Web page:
I’ve taken money out of my line of credit to invest in stocks. The stocks I’m currently in, however, do not pay a dividend. Can I still deduct the interest I’ve been paying on my loan when I file my taxes? -K.W.
According to the Canada Revenue Agency, interest on money borrowed for investment purposes is tax deductible “generally only as long as you use it to try to earn investment income, including interest and dividends.”
But there’s a lot of wiggle room here. Even if the company pays no dividends now, you can still deduct the interest if there is a “reasonable expectation” of receiving dividends down the road. For example, if a company says it will reinvest its cash flow for the foreseeable future and will only pay a dividend when operational circumstances permit or when it believes shareholders can make better use of the cash, the interest is tax deductible.
On the other hand, if a company has an explicit policy of not paying dividends now or in the future, interest would not be tax deductible. “Each situation must be dealt with on the basis of the particular facts involved,” the CRA says. For more information, contact the Canada Revenue Agency or do a Google search for CRA bulletin IT-533, titled “Interest Deductibility and Related Issues.”
I want to invest some of my “fun money” (about $15,000) in the Indian market. I found some exchange-traded funds that I like (XID and ZID on the TSX) but the volume is really light and I don’t like that. What do you think? - G.P.
You’re referring to the iShares S&P CNX Nifty India Index Fund and the BMO India Equity Hedged to CAD Index ETF, respectively. You’re right about the light volume: Both ETFs often trade fewer than 10,000 units a day.
That isn’t necessarily a deal breaker. ETF companies use market makers, also known as designated brokers, to maintain an orderly, liquid market in their units. Because market makers buy and sell units when nobody else will, this keeps the ETF’s price from getting seriously out of whack with the value of the underlying securities.
The process isn’t perfect, however. With heavily traded ETFs, the spread between the bid (what you can sell the ETF for) and the ask (what you can buy it for) is seldom more than a penny. But with thinly traded units, bid-ask spreads are typically much wider. As I’m writing this, the spread on XID is 6 cents and on ZID it’s 8 cents.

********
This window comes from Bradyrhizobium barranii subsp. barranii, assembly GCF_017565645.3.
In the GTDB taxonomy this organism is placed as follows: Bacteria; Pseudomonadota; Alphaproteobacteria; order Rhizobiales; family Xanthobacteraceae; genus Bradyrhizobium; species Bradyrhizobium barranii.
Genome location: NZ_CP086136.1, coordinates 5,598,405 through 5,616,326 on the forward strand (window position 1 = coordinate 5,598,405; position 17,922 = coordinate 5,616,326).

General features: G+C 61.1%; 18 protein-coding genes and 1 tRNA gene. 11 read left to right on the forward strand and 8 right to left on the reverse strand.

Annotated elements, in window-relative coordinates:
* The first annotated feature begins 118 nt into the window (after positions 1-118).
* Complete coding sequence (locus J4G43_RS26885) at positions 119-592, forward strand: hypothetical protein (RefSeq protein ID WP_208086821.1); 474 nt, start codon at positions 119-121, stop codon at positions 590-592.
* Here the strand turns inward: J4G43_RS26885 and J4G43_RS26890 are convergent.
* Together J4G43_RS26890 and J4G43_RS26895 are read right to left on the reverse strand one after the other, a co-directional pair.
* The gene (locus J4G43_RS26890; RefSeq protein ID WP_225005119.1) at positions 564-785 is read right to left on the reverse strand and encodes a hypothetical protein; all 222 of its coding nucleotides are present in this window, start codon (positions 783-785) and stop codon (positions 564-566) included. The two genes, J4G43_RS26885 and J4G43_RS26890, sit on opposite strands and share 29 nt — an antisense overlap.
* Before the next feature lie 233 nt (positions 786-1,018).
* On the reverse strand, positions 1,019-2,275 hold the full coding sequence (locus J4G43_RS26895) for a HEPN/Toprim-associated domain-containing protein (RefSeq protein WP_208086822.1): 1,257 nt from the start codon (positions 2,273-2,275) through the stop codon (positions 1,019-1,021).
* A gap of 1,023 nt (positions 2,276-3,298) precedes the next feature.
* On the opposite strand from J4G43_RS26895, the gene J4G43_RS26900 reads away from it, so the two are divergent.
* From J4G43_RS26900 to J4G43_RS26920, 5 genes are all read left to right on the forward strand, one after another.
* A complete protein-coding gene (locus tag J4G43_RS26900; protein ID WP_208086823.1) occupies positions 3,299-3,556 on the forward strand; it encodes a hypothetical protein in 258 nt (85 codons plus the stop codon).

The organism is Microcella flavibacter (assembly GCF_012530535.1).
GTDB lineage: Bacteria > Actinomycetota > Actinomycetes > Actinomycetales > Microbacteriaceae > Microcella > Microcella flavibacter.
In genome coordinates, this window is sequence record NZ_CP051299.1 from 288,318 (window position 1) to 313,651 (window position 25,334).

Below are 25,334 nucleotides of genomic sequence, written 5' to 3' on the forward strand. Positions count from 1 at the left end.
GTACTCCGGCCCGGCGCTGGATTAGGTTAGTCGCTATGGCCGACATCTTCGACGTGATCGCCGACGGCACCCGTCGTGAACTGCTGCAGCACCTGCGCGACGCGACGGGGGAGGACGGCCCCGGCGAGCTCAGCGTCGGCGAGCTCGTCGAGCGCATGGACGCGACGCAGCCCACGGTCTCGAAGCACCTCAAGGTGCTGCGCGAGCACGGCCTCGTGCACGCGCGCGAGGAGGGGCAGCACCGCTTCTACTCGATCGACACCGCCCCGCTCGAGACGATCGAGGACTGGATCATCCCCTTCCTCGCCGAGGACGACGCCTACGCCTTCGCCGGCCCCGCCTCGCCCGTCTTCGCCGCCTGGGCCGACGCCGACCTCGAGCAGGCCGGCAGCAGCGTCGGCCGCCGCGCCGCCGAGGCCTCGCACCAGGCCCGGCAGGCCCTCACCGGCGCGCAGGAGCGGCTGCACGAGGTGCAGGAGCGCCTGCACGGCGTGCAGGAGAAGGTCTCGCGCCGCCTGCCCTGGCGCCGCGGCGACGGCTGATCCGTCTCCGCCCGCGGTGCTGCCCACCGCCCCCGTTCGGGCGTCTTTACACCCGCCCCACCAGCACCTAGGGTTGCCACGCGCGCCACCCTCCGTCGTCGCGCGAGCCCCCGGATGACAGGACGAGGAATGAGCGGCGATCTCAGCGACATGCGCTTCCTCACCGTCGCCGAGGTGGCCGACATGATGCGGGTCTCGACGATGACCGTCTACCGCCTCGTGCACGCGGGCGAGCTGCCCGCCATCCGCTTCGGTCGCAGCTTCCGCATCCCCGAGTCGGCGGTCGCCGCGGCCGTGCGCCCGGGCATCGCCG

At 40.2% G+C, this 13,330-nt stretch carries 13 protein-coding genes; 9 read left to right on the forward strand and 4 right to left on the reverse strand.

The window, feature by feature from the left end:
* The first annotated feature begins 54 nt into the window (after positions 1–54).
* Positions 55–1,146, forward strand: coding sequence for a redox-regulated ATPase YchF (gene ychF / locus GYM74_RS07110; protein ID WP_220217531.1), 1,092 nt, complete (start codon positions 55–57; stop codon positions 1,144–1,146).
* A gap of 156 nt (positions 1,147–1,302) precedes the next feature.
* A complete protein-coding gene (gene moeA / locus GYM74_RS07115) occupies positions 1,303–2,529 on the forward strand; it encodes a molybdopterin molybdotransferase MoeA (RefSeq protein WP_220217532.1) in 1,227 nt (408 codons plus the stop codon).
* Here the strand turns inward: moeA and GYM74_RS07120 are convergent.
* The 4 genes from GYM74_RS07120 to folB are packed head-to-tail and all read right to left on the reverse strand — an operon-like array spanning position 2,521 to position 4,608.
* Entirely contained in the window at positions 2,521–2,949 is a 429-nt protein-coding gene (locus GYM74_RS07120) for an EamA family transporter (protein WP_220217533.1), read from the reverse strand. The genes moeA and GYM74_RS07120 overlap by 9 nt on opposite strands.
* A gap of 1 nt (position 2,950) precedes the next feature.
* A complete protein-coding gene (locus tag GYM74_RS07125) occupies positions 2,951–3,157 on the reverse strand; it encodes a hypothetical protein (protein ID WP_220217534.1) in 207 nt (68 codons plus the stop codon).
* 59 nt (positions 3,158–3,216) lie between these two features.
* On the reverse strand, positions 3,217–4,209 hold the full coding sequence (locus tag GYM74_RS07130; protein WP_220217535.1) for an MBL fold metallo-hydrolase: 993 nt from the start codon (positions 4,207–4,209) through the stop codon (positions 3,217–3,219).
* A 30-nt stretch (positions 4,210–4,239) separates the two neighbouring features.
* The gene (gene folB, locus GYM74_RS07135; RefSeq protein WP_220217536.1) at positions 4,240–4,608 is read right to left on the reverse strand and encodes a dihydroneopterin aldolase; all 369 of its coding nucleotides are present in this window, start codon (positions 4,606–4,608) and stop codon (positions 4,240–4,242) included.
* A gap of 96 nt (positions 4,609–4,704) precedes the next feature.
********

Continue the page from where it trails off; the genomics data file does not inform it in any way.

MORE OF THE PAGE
That raises a red flag for some professional ETF investors.
“Liquidity is definitely a factor,” says Vikash Jain, vice-president, portfolio management, with archerETF Portfolio Management in Oakville, Ont. When bid-ask spreads are wide, you should use a limit order to specify your purchase price, he says. But it could take hours to complete the trade, and there’s no guarantee you’ll get filled at all.
That’s why he avoids ETFs with poor liquidity.
“Selling would be even more troublesome, especially if you need to sell in a hurry,” he adds. In that case, you’ll have to accept whatever the bid is, even if it’s well below the ask price. (You can see the bid and ask prices when you enter an order with your broker. The bid and ask are also listed on Globe Investor under the “summary” tab when you call up a stock quote. The information is delayed by 15 minutes.)
As an alternative, he recommends looking into the U.S. market for a more liquid ETF such as the WisdomTree India Earnings Fund . For broader emerging markets exposure, he likes the Vanguard MSCI Emerging Markets ETF , which invests in countries such as China, Brazil, South Korea, Taiwan and India. Both ETFs trade millions of units a day and have very tight bid-ask spreads.